Industry Profiles

Industry Profiles

For Those Looking to Buy a Home, Now is (Surprisingly) the Time: Mortgage Expert

Published:

Amid the uncertainty so prevalent in today’s real estate conversations, spectators may be surprised to learn that in the current market, opportunity is actually alive and well.

In an article written for Canadian Mortgage Professional almost exactly two years ago, I predicted that interest rates were too good to be true, and could not be sustained indefinitely. I encouraged fellow brokers to secure 5- and 10-year fixed-rate solutions at every opportunity, and for almost every borrower.

That opportune period of borrowing has disappeared and is showing no sign of returning.   

Similarly, today’s economic climate presents a rare opportunity that will not last forever. Now is the time to be buying real estate in strong regional markets, such as Toronto and other metropolitan centres in Canada.

READ: “Sign of the Times”: Mortgage Lenders Get Creative to Help Cash-Strapped Clients

Initially, many may ask: how can this be the case, when interest rates are at decades-high levels and inflation is running rampant? The answer lies in the way buyers are busy processing the new landscape and have been scared into inactivity.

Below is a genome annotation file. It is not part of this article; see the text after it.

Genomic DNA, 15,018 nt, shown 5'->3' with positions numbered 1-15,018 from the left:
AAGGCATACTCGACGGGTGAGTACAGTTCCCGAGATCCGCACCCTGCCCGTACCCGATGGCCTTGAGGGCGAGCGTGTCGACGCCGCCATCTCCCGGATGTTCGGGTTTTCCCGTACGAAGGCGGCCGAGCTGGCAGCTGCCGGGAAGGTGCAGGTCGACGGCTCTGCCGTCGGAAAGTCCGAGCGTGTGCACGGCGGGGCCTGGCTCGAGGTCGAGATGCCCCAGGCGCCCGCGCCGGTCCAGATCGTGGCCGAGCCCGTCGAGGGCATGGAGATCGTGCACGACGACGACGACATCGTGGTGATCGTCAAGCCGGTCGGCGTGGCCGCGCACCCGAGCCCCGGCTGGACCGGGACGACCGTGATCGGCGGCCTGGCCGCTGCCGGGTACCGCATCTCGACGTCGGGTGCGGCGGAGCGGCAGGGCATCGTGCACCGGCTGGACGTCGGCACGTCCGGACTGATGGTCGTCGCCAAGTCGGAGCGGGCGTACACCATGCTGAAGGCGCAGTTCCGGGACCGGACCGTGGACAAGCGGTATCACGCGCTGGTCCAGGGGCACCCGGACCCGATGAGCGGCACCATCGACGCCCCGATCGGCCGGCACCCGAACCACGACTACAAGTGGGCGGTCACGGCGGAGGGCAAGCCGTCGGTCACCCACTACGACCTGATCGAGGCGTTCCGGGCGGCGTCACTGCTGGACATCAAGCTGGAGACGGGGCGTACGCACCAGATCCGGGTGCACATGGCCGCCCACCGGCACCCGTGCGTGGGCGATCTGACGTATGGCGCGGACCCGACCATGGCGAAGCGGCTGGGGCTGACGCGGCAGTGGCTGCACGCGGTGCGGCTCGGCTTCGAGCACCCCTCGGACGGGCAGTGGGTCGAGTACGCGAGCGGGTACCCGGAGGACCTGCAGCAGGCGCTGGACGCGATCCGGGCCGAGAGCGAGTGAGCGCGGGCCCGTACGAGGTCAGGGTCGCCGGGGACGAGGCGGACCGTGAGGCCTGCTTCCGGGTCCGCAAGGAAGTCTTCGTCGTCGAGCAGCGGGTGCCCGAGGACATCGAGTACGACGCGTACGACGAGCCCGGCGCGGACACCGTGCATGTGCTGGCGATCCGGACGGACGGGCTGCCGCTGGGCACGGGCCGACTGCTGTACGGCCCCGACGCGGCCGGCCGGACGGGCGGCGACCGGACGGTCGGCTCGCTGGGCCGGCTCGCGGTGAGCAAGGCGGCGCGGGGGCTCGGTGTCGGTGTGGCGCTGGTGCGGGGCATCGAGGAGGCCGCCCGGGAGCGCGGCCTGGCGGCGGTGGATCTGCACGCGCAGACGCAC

With so few active buyers placing bona fide offers, the bidding wars have lessened, allowing a more natural rhythm of buying to occur. 

In fact, many buyers in the GTA are enjoying conditions that have not been seen in years. The duress of competing against a multitude of competitive bids has, for the time being, calmed down. Unconditional offers have (almost) disappeared. Home inspections, financing conditions, and a lawyer’s review of the status certificate are once again commonplace. 

canadian real estate
Winter home/Shutterstock

When will the market ramp up again? It is too early to tell — but it will not take much: 

  • In recent days, bond yields have dropped. With it, we have also seen fixed-rate mortgages pull back. This might be the trigger. 
  • 10 years ago, Canadian borrowers enjoyed 35- and 40-year amortizations. If they return with mainstream lenders, monthly carrying costs could drop and kickstart the housing market recovery. 
  • Or, perhaps the regulator will revisit their (now dated) stress-test guidelines, enabling borrowers to qualify with their contract rate. This too could bring buyers back from the sidelines.  

How long this period of buying opportunity will last, no one knows. One thing is for certain, especially when the buyers return: bidding wars will be back as well, and many will wish that they had acted sooner.


This article was produced in partnership with STOREYS Custom Studio.

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